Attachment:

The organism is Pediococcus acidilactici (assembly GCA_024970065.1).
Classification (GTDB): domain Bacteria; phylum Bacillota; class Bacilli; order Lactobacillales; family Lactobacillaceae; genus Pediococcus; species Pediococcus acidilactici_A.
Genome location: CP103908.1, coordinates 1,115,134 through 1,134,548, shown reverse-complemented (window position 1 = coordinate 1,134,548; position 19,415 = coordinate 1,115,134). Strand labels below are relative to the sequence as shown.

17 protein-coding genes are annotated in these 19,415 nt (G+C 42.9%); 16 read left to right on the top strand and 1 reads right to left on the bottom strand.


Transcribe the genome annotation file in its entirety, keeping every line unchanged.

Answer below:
The organism is Pediococcus acidilactici (assembly GCA_024970065.1).
Classification (GTDB): domain Bacteria; phylum Bacillota; class Bacilli; order Lactobacillales; family Lactobacillaceae; genus Pediococcus; species Pediococcus acidilactici_A.
Genome location: CP103908.1, coordinates 1,115,134 through 1,134,548, shown reverse-complemented (window position 1 = coordinate 1,134,548; position 19,415 = coordinate 1,115,134). Strand labels below are relative to the sequence as shown.

17 protein-coding genes are annotated in these 19,415 nt (G+C 42.9%); 16 read left to right on the top strand and 1 reads right to left on the bottom strand.